Effect of selumetinib vs chemotherapy on progression-free survival in uveal melanoma: A randomized clinical trial

Richard D. Carvajal*, Jeffrey A. Sosman, Jorge Fernando Quevedo, Mohammed M. Milhem, Anthony M. Joshua, Ragini R. Kudchadkar, Gerald P. Linette, Thomas F. Gajewski, Jose Lutzky, David H. Lawson, Christopher D. Lao, Patrick J. Flynn, Mark R. Albertini, Takami Sato, Karl Lewis, Austin Doyle, Kristin Ancell, Katherine S. Panageas, Mark Bluth, Cyrus HedvatJoseph Erinjeri, Grazia Ambrosini, Brian Marr, David H. Abramson, Mark Andrew Dickson, Jedd D. Wolchok, Paul B. Chapman, Gary K. Schwartz

*Corresponding author for this work

Research output: Contribution to journalArticle

227 Scopus citations

Abstract

IMPORTANCE: Uveal melanoma is characterized by mutations in GNAQ and GNA11, resulting in mitogen-activated protein kinase pathway activation. OBJECTIVE: To assess the efficacy of selumetinib, a selective, non-adenosine triphosphate competitive inhibitor of MEK1 and MEK2, in uveal melanoma. DESIGN, SETTING, AND PARTICIPANTS: Randomized, open-label, phase 2 clinical trial comparing selumetinib vs chemotherapy conducted from August 2010 through December 2013 among 120 patients with metastatic uveal melanoma at 15 academic oncology centers in the United States and Canada. INTERVENTIONS: One hundred one patients were randomized in a 1:1 ratio to receive selumetinib, 75mg orally twice daily on a continual basis (n = 50), or chemotherapy (temozolomide, 150mg/m 2 orally daily for 5 of every 28 days, or dacarbazine, 1000 mg/m 2 intravenously every 21 days [investigator choice]; n = 51) until disease progression, death, intolerable adverse effects, or withdrawal of consent. After primary outcome analysis, 19 patients were registered and 18 treated with selumetinib without randomization to complete the planned 120-patient enrollment. Patients in the chemotherapy group could receive selumetinib at the time of radiographic progression. MAIN OUTCOMES AND MEASURES: Progression-free survival, the primary end point, was assessed as of April 22, 2013. Additional end points, including overall survival, response rate, and safety/toxicity, were assessed as of December 31, 2013. RESULTS: Median progression-free survival among patients randomized to chemotherapy was 7 weeks (95% CI, 4.3-8.4 weeks; median treatment duration, 8 weeks; interquartile range [IQR], 4.3-16 weeks) and among those randomized to selumetinib was 15.9 weeks (95% CI, 8.4-21.1 weeks; median treatment duration, 16.1 weeks; IQR, 8.1-25.3 weeks) (hazard ratio,0.46; 95% CI, 0.30-0.71; P < .001). Median overall survival time was 9.1 months (95% CI, 6.1-11.1 months) with chemotherapy and 11.8 months (95% CI, 9.8-15.7 months) with selumetinib (hazard ratio, 0.66; 95% CI, 0.41-1.06; P = .09). No objective responses were observed with chemotherapy. Forty-nine percent of patients treated with selumetinib achieved tumor regression, with 14% achieving an objective radiographic response to therapy. Treatment-related adverse events were observed in 97% of patients treated with selumetinib, with 37% requiring at least 1 dose reduction. CONCLUSIONS AND RELEVANCE: In this hypothesis-generating study of patients with advanced uveal melanoma, selumetinib compared with chemotherapy resulted in a modestly improved progression-free survival and response rate; however, no improvement in overall survival was observed. Improvement in clinical outcomes was accompanied by a high rate of adverse events. TRIAL REGISTRATION: clinicaltrials.gov Identifier: NCT01143402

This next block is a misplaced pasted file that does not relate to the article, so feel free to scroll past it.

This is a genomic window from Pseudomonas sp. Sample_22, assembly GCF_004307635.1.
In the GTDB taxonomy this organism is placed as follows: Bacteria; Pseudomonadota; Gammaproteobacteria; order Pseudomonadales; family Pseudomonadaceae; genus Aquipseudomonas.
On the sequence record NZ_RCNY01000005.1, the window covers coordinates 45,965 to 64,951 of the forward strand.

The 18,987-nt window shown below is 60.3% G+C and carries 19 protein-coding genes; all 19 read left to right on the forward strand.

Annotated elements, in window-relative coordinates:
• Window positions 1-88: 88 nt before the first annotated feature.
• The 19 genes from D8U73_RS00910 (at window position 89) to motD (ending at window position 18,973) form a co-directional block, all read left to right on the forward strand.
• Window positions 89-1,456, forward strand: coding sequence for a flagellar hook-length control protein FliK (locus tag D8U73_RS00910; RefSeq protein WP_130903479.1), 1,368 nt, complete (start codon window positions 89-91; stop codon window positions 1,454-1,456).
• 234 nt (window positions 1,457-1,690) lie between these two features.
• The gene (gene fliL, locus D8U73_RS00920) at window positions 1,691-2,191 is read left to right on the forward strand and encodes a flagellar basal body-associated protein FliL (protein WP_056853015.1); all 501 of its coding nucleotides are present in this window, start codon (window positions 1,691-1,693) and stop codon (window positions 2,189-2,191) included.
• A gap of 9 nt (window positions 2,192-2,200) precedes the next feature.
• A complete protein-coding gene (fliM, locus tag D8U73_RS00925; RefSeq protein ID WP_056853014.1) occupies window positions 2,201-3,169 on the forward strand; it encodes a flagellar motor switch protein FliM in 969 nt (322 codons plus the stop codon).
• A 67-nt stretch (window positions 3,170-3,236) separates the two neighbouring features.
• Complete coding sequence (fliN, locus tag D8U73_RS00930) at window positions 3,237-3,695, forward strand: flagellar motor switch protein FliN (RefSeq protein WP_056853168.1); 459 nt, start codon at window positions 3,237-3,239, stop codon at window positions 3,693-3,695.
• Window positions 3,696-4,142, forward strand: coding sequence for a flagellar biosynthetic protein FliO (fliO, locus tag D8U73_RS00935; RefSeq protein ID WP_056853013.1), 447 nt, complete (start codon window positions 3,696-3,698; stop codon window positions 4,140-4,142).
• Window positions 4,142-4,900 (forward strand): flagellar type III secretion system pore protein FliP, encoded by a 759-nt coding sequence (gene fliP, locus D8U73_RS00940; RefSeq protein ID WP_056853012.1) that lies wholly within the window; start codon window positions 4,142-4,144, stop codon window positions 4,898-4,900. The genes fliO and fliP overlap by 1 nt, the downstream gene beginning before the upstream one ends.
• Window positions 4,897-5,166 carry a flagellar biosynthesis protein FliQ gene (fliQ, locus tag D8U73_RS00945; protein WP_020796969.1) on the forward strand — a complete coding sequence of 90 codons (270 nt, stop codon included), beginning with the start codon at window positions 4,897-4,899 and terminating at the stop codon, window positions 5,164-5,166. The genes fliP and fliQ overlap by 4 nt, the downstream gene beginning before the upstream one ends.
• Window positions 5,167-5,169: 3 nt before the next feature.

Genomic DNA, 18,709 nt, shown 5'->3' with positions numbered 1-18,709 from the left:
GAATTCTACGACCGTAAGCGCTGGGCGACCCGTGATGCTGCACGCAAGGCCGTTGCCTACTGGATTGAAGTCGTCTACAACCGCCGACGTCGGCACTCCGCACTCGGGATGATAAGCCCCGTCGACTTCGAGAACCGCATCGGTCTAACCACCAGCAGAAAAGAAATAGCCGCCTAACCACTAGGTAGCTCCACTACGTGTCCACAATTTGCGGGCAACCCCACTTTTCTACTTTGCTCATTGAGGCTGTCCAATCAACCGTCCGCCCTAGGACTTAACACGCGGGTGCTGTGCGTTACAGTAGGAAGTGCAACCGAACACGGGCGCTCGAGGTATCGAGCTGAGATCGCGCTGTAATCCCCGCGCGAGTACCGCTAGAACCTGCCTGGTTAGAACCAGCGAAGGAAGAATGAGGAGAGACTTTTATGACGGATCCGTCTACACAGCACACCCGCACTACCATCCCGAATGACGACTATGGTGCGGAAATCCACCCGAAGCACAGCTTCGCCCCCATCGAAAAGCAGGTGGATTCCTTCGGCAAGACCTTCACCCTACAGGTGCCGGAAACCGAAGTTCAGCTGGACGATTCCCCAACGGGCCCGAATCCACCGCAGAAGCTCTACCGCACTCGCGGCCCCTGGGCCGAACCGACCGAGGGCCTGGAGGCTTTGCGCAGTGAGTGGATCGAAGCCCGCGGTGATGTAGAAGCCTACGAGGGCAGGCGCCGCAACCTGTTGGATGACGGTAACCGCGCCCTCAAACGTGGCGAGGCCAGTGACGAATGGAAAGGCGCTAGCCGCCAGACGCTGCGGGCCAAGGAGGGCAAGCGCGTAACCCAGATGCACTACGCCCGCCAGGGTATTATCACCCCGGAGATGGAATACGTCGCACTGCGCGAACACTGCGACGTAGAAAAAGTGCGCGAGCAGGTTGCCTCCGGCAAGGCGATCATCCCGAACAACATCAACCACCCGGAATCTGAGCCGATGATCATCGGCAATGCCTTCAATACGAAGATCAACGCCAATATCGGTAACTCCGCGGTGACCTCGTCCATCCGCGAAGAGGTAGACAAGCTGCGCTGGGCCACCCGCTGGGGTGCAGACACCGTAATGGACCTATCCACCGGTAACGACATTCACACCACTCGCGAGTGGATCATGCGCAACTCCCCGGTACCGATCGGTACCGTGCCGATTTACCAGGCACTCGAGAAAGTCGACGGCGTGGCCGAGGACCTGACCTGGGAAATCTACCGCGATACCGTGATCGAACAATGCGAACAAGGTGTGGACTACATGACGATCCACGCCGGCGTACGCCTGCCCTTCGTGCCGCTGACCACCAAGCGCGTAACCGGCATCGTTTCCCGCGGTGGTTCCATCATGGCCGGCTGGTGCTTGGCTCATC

Original languageEnglish (US)
Pages (from-to)2397-2405
Number of pages9
JournalJAMA - Journal of the American Medical Association
Volume311
Issue number23
DOIs
StatePublished - 2014

ASJC Scopus subject areas

  • Medicine(all)

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